The staff who were funded through those reform moneys were working on activities that will lead to reform in the future.
I presume that those staff are going to stay there and be a recurring cost in the future.
They are currently a recurring cost.
Is it common for the Scottish Government to allow capital budget underspends to be offset against revenue overspends?
It is not common.
Would approval for that have been given at the ministerial level?
I think that it was given at official level within the accounting requirements of “The Financial Reporting Manual 2016-17”.
Would the capital budget have been deliberately underspent to reduce the revenue overspend?
You would need to address that question to the SPA, but you have heard from Gillian Woolman that the major contributor to the underspend was the cancellation of the i6 project; therefore, not.
Did it result in certain capital projects not being pursued?
I think that the i6 project was cancelled for reasons that were to do with not the finances but the likelihood that what was required could be delivered at a reasonable cost.
Did the underspend result in any other capital projects not being pursued?
I do not think that we are aware of any other projects for which that was the case.
But it is possible.
It is possible.
We can pursue that when we have the SPA before us.
I know that you will report on i6, but I will ask this question anyway, in case you can answer it now. Has the SPA provided figures for any projected savings that the police expected to realise during this and future years as a result of efficiencies arising from i6?
There was a business case for i6 that set out both the expected costs and the benefits, which will be part of the report that I will bring to you in due course.
Okay. What steps is the SPA taking to develop information and communication technology to achieve at least some of the hoped-for efficiency savings associated with the i6 project?
You would need to ask that question of the SPA.
How much does Police Scotland pay in VAT?
I think that it is around £20 million a year.
Do other police forces in the UK pay VAT?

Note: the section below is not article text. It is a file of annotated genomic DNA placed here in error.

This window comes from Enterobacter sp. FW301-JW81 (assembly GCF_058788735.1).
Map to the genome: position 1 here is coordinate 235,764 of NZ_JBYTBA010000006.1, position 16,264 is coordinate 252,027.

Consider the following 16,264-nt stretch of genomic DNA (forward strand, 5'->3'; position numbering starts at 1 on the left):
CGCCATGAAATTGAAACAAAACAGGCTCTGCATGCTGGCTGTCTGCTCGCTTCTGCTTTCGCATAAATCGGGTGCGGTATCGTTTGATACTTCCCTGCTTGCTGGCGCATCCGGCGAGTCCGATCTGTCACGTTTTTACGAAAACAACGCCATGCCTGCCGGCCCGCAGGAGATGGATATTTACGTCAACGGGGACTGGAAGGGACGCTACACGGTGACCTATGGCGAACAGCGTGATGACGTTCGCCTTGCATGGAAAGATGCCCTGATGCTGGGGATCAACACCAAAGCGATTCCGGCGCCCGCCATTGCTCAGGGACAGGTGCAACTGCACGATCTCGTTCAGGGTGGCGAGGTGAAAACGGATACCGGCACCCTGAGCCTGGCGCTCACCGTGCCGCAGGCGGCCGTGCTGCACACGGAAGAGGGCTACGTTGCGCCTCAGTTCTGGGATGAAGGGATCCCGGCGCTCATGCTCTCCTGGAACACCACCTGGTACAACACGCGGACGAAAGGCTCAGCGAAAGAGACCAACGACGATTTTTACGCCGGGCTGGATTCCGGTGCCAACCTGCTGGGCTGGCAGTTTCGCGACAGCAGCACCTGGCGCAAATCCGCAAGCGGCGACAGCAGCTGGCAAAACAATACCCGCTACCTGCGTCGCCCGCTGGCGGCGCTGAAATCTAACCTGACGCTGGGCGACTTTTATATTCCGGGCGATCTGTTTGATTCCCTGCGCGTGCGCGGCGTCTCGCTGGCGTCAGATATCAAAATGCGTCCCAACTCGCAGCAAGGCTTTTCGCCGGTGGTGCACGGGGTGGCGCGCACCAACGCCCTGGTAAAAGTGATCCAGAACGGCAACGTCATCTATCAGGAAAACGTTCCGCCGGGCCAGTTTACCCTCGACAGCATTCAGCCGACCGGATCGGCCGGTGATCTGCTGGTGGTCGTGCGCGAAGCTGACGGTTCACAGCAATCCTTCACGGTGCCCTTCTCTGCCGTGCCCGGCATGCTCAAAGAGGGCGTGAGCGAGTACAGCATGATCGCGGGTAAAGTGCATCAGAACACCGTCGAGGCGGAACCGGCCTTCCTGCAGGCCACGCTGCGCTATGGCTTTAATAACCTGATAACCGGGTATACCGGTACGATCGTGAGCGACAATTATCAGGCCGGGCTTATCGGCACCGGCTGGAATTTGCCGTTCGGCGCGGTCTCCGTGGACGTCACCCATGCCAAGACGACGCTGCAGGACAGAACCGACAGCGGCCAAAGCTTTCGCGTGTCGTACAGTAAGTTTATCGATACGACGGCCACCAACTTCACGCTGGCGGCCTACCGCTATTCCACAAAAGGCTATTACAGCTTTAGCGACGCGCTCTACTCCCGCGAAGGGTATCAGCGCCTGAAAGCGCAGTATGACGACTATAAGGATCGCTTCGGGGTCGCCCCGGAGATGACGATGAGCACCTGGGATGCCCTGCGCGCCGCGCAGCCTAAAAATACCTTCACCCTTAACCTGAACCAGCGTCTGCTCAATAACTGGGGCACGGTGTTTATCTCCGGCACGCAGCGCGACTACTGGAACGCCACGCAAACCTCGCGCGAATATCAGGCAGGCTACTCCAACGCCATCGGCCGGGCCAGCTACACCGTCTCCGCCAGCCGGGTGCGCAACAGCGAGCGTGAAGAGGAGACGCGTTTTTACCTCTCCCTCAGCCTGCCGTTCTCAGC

As far as we are aware, they do not.
Police Scotland is the only police force in the UK that pays VAT.
Yes, as far as we are aware.
I have a quick question for you, Auditor General. You may have mentioned this but I have not picked it up. You referred to a cumulative loss of around £200 million.
It is a shortfall rather than a loss.
Okay. That is up until 2021, is it?
What is the profile of that shortfall for each year from this financial year up until then?
You will find that in exhibit 1 on page 8 of my report. There is a short table that shows the projected shortfall in each of the five years.
Could you read it out for the Official Report, please?
Of course. I am happy to help the committee. In 2016-17, the projected deficit is £17.5 million; in 2017-18, it is £59.666 million; in 2018-19, it is £45.835 million; in 2019-20, it is £37.436 million; and in 2020-21, it is £27.811 million. That gives a forecast cumulative deficit of around £188 million.
Particularly from 2017-18 onwards, that is bound to have an impact on service provision and performance.
If the SPA and Police Scotland do not find a way of addressing that projected shortfall through the policing strategy and the financial strategy, it is hard to see how they can avoid its having an effect on the delivery of policing.
If they cannot come up with the resources to address that shortfall, will you make an assessment in one of your reports of the impact of those shortfalls on performance and service delivery?